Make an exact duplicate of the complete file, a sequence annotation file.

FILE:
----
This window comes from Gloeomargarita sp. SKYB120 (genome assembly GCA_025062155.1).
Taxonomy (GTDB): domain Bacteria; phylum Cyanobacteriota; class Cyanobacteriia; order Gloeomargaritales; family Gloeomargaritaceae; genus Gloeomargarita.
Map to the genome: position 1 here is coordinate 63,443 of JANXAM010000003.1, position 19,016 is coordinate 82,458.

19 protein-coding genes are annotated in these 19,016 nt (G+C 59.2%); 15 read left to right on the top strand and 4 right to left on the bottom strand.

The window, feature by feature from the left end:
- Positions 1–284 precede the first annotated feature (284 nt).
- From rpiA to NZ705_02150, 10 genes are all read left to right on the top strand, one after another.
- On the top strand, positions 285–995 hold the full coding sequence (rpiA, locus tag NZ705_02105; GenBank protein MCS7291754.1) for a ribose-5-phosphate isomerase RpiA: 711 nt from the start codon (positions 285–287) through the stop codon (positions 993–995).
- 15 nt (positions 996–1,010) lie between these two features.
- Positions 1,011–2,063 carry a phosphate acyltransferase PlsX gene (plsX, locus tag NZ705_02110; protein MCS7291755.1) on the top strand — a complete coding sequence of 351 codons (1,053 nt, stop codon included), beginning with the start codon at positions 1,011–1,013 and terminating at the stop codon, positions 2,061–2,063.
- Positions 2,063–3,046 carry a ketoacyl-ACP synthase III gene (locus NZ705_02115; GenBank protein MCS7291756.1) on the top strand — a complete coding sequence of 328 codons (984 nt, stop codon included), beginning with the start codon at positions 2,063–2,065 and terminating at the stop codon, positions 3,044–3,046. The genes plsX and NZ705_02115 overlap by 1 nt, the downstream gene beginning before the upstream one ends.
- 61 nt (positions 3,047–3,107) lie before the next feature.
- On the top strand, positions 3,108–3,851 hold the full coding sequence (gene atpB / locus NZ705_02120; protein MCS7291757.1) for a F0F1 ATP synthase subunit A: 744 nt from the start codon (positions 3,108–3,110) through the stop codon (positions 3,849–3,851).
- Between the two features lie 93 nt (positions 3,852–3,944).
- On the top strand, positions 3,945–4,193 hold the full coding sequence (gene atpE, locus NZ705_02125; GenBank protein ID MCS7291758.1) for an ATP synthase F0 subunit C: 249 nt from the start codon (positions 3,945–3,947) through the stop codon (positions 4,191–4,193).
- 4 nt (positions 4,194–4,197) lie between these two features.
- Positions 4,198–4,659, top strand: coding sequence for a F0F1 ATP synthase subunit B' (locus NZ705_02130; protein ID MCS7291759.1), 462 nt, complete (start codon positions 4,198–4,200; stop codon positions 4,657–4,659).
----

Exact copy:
This window comes from Gloeomargarita sp. SKYB120 (genome assembly GCA_025062155.1).
Taxonomy (GTDB): domain Bacteria; phylum Cyanobacteriota; class Cyanobacteriia; order Gloeomargaritales; family Gloeomargaritaceae; genus Gloeomargarita.
Map to the genome: position 1 here is coordinate 63,443 of JANXAM010000003.1, position 19,016 is coordinate 82,458.

19 protein-coding genes are annotated in these 19,016 nt (G+C 59.2%); 15 read left to right on the top strand and 4 right to left on the bottom strand.

The window, feature by feature from the left end:
- Positions 1–284 precede the first annotated feature (284 nt).
- From rpiA to NZ705_02150, 10 genes are all read left to right on the top strand, one after another.
- On the top strand, positions 285–995 hold the full coding sequence (rpiA, locus tag NZ705_02105; GenBank protein MCS7291754.1) for a ribose-5-phosphate isomerase RpiA: 711 nt from the start codon (positions 285–287) through the stop codon (positions 993–995).
- 15 nt (positions 996–1,010) lie between these two features.
- Positions 1,011–2,063 carry a phosphate acyltransferase PlsX gene (plsX, locus tag NZ705_02110; protein MCS7291755.1) on the top strand — a complete coding sequence of 351 codons (1,053 nt, stop codon included), beginning with the start codon at positions 1,011–1,013 and terminating at the stop codon, positions 2,061–2,063.
- Positions 2,063–3,046 carry a ketoacyl-ACP synthase III gene (locus NZ705_02115; GenBank protein MCS7291756.1) on the top strand — a complete coding sequence of 328 codons (984 nt, stop codon included), beginning with the start codon at positions 2,063–2,065 and terminating at the stop codon, positions 3,044–3,046. The genes plsX and NZ705_02115 overlap by 1 nt, the downstream gene beginning before the upstream one ends.
- 61 nt (positions 3,047–3,107) lie before the next feature.
- On the top strand, positions 3,108–3,851 hold the full coding sequence (gene atpB / locus NZ705_02120; protein MCS7291757.1) for a F0F1 ATP synthase subunit A: 744 nt from the start codon (positions 3,108–3,110) through the stop codon (positions 3,849–3,851).
- Between the two features lie 93 nt (positions 3,852–3,944).
- On the top strand, positions 3,945–4,193 hold the full coding sequence (gene atpE, locus NZ705_02125; GenBank protein ID MCS7291758.1) for an ATP synthase F0 subunit C: 249 nt from the start codon (positions 3,945–3,947) through the stop codon (positions 4,191–4,193).
- 4 nt (positions 4,194–4,197) lie between these two features.
- Positions 4,198–4,659, top strand: coding sequence for a F0F1 ATP synthase subunit B' (locus NZ705_02130; protein ID MCS7291759.1), 462 nt, complete (start codon positions 4,198–4,200; stop codon positions 4,657–4,659).